We tried a few different techniques here. We did keep Elmo in some cases, and we also provided tips on how to read. Sesame is a big fan of what they call dialogic reading, which is a term from the education literature which means asking questions when you read. So you’re all “Oh look, Elmo has a book, do you have a book, can you read a book”, that sort of thing. So we tried putting those tips into the pages on the reader-side. In this instance, it doesn’t make a difference either way. But when we had Elmo and no tips the kids really liked it, and we saw that people would read for nearly twice as long.By the way, it’s till there, you can use it. If you have kids around three years old, it turns out to be just perfect ofr them. Bit too hard for 2 year olds, and four year olds don’t find it keeps their interest for very long, but there’s a huge sweet spot for 3 year olds. We are aware of only limited lab trials that indicate that sustained distance interactions with such young children is generally possible. The fact that usage peaked for families with children age 3 shows that it is possible for families with even very young children to create meaningful connections over a distance.
We’re now exploring ways to roll this out to large populations. For example, we sell hundreds of millions of phones in India each year, and there’s a great deal of potential for rolling out an unconnected reading solution, pre-loaded onto those phones. This is the sort of thing we’re looking at right now, and we’re talking to publishers and the like, so that’s very exciting.
So, to summarize and gie you something to take home, here’s what we’ve learned from these studies.
Transcript of "Jofish Kaye - Presentation at Emerging Communications Conference & Awards (eComm 2011)"
New Technologies to Help Families Love<br />Jofish Kaye<br />IDEA Team, Nokia Research Center North America <br />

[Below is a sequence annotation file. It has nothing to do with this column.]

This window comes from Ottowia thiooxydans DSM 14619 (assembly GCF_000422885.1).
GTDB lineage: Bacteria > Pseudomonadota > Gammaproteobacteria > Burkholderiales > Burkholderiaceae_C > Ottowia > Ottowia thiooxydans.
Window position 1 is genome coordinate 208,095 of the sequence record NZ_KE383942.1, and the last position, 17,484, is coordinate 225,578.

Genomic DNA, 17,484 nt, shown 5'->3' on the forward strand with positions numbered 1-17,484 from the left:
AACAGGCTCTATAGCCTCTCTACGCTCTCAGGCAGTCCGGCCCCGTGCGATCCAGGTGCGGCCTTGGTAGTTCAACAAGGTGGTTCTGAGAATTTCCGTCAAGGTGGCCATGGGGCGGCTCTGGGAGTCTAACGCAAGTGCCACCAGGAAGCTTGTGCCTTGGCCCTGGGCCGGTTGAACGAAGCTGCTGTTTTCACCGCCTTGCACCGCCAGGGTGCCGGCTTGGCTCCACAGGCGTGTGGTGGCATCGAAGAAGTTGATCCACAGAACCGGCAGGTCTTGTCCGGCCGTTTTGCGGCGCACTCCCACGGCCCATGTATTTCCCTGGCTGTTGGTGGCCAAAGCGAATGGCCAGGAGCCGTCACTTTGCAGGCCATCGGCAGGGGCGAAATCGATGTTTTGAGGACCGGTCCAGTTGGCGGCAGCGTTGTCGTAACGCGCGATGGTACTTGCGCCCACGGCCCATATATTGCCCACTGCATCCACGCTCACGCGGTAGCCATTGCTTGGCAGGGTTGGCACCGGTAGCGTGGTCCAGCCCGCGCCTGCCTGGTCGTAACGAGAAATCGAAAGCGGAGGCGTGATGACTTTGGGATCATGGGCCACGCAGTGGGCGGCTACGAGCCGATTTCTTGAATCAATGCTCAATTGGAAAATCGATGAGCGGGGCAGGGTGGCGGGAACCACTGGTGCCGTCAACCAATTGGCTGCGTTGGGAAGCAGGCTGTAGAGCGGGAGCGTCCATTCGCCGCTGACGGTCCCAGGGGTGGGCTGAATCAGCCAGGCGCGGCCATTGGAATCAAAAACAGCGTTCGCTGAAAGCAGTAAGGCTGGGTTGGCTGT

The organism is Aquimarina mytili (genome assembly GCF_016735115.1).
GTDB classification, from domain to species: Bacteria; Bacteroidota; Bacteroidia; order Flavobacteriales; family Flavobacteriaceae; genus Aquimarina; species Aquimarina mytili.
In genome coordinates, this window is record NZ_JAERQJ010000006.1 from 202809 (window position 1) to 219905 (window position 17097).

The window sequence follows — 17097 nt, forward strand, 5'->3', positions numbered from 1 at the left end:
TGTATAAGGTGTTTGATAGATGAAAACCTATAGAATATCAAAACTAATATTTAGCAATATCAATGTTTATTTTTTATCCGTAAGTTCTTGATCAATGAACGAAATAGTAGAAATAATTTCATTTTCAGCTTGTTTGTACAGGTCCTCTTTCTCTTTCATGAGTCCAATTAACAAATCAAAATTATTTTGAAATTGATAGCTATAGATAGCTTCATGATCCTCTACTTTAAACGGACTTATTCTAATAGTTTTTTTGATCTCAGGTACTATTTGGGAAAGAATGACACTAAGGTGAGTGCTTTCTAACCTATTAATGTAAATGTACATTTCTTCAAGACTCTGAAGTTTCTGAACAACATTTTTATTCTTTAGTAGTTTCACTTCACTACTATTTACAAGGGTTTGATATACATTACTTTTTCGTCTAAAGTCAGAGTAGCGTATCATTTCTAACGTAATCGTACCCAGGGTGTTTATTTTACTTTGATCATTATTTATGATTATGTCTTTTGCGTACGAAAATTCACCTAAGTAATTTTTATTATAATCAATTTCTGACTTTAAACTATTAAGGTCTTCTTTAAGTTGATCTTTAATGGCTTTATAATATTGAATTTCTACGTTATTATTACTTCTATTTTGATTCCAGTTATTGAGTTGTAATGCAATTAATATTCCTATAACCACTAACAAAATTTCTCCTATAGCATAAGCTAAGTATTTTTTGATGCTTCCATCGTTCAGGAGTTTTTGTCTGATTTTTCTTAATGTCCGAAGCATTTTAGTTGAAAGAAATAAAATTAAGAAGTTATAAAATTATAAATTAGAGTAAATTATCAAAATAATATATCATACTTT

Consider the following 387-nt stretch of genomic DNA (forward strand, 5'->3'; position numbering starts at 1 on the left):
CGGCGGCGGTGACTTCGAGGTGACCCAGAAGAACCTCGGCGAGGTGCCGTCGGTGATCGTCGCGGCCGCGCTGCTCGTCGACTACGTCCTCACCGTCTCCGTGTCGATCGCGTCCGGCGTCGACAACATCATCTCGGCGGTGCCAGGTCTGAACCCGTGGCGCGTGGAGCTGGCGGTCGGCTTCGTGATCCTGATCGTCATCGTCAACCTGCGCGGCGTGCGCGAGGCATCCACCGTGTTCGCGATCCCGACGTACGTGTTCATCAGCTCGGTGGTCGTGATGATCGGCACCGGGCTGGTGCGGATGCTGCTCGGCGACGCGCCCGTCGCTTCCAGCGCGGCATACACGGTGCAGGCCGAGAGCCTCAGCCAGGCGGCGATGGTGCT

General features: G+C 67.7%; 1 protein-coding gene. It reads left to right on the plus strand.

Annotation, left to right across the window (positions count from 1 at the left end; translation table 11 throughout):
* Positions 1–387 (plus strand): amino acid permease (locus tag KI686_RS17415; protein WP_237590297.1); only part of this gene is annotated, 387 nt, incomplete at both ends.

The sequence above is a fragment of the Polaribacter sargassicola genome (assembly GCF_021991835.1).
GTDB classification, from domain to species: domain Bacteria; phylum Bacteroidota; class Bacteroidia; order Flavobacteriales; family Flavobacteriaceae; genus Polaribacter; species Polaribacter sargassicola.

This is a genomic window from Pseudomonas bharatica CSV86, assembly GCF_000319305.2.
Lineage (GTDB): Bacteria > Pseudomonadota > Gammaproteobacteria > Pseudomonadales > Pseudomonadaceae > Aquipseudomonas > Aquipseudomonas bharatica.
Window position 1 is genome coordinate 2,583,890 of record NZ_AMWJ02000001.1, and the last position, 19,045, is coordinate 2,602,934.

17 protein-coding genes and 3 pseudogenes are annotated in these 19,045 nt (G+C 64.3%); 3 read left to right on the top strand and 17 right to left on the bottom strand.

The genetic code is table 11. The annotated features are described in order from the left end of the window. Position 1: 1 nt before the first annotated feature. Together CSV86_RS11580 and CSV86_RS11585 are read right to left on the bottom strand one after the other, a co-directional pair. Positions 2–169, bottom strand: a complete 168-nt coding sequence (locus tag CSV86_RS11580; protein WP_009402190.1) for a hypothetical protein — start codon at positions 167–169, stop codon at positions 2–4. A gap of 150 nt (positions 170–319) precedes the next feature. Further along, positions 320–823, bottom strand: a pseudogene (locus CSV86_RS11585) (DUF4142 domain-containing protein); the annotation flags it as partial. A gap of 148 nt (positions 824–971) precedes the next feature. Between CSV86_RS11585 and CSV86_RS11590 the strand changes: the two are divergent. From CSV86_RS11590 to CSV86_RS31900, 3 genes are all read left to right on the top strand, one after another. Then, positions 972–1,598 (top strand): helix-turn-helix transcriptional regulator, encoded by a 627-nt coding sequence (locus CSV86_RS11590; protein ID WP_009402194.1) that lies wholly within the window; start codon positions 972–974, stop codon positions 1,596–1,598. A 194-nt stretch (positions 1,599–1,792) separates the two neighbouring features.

User Study<br /><ul><li>3-4 hours of open-ended interviews and observations
Kids’ activitiesand tours of bedroom, playspaces, toys
Observation of an evening and a call to remote family
Observations and interviews transcribed and coded</li></li></ul><li>Making love, performing family<br />4<br />
Design for families: rituals<br />Consider existing family rituals and create new ones<br />“Family Story Play: Reading with Young Children (and Elmo) Over a Distance”. <br />Raffle, H., Ballagas, R., Revelle, G., Horii, H., Follmer, S., Go, J., Reardon, E., Mori, K., Paretti, C., Kaye, J., Spasojevic, M. CHI 2010. Joint with Sesame Workshop.<br />
Results<br />Long and rich interactions. Average book reading times from 7-9 minutes, as long as 24 minutes vs typical calls of 1-2 min.<br />“[Story Play] was good because it helped interact towards the book… I know every time he saw the light bulb, he went to press the button and he would actually listen a little bit and he would be talking about the book” (Mother of 3 yo boy)<br />7<br />
Content is key<br />Average reading time per session was 11.7 min vs. typical calls of 1-2 min.<br />Reading session times almost doubled for ‘Elmo Only’ condition. Elmo brings the books to life.<br />Usage peaked for 3 year olds Average reading time per session, Total reading time across sessions, Total number of pages read<br />9<br />
In conclusion:<br />The value of rich, open-ended, in-depth qualitative fieldwork<br />Take ‘families’ seriously as a demographic, not just the individual or the corporation. (This is more radical than it sounds.)<br />Families are increasingly diasporic and we should design for that.<br />Provide activities for cross-generational play, not just conversation.<br />11<br />
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